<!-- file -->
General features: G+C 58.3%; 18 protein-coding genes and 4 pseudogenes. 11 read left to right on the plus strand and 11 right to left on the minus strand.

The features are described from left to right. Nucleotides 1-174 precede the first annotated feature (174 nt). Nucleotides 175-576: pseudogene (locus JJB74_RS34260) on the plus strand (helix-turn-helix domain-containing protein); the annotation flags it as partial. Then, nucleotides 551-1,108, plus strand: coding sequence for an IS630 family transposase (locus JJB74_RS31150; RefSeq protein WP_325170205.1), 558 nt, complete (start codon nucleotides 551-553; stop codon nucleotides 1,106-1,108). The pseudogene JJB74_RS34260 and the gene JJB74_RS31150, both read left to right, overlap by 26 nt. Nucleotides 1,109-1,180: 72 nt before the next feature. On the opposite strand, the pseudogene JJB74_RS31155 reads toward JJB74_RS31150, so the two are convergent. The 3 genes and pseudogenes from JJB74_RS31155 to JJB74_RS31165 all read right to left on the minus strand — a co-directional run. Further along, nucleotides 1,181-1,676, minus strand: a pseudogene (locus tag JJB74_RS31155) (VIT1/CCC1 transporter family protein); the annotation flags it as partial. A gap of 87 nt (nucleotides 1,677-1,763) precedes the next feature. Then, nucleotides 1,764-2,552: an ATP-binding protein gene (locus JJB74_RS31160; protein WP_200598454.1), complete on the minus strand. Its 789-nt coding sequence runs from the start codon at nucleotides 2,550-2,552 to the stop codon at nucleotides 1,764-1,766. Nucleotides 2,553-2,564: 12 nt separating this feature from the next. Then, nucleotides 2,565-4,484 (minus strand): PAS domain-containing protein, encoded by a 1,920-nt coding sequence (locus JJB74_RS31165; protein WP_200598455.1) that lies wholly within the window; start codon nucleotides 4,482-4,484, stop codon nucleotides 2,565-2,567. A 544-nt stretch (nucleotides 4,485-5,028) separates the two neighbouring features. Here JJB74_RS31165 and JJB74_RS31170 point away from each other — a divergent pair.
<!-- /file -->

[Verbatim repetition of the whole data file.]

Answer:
General features: G+C 58.3%; 18 protein-coding genes and 4 pseudogenes. 11 read left to right on the plus strand and 11 right to left on the minus strand.

The features are described from left to right. Nucleotides 1-174 precede the first annotated feature (174 nt). Nucleotides 175-576: pseudogene (locus JJB74_RS34260) on the plus strand (helix-turn-helix domain-containing protein); the annotation flags it as partial. Then, nucleotides 551-1,108, plus strand: coding sequence for an IS630 family transposase (locus JJB74_RS31150; RefSeq protein WP_325170205.1), 558 nt, complete (start codon nucleotides 551-553; stop codon nucleotides 1,106-1,108). The pseudogene JJB74_RS34260 and the gene JJB74_RS31150, both read left to right, overlap by 26 nt. Nucleotides 1,109-1,180: 72 nt before the next feature. On the opposite strand, the pseudogene JJB74_RS31155 reads toward JJB74_RS31150, so the two are convergent. The 3 genes and pseudogenes from JJB74_RS31155 to JJB74_RS31165 all read right to left on the minus strand — a co-directional run. Further along, nucleotides 1,181-1,676, minus strand: a pseudogene (locus tag JJB74_RS31155) (VIT1/CCC1 transporter family protein); the annotation flags it as partial. A gap of 87 nt (nucleotides 1,677-1,763) precedes the next feature. Then, nucleotides 1,764-2,552: an ATP-binding protein gene (locus JJB74_RS31160; protein WP_200598454.1), complete on the minus strand. Its 789-nt coding sequence runs from the start codon at nucleotides 2,550-2,552 to the stop codon at nucleotides 1,764-1,766. Nucleotides 2,553-2,564: 12 nt separating this feature from the next. Then, nucleotides 2,565-4,484 (minus strand): PAS domain-containing protein, encoded by a 1,920-nt coding sequence (locus JJB74_RS31165; protein WP_200598455.1) that lies wholly within the window; start codon nucleotides 4,482-4,484, stop codon nucleotides 2,565-2,567. A 544-nt stretch (nucleotides 4,485-5,028) separates the two neighbouring features. Here JJB74_RS31165 and JJB74_RS31170 point away from each other — a divergent pair.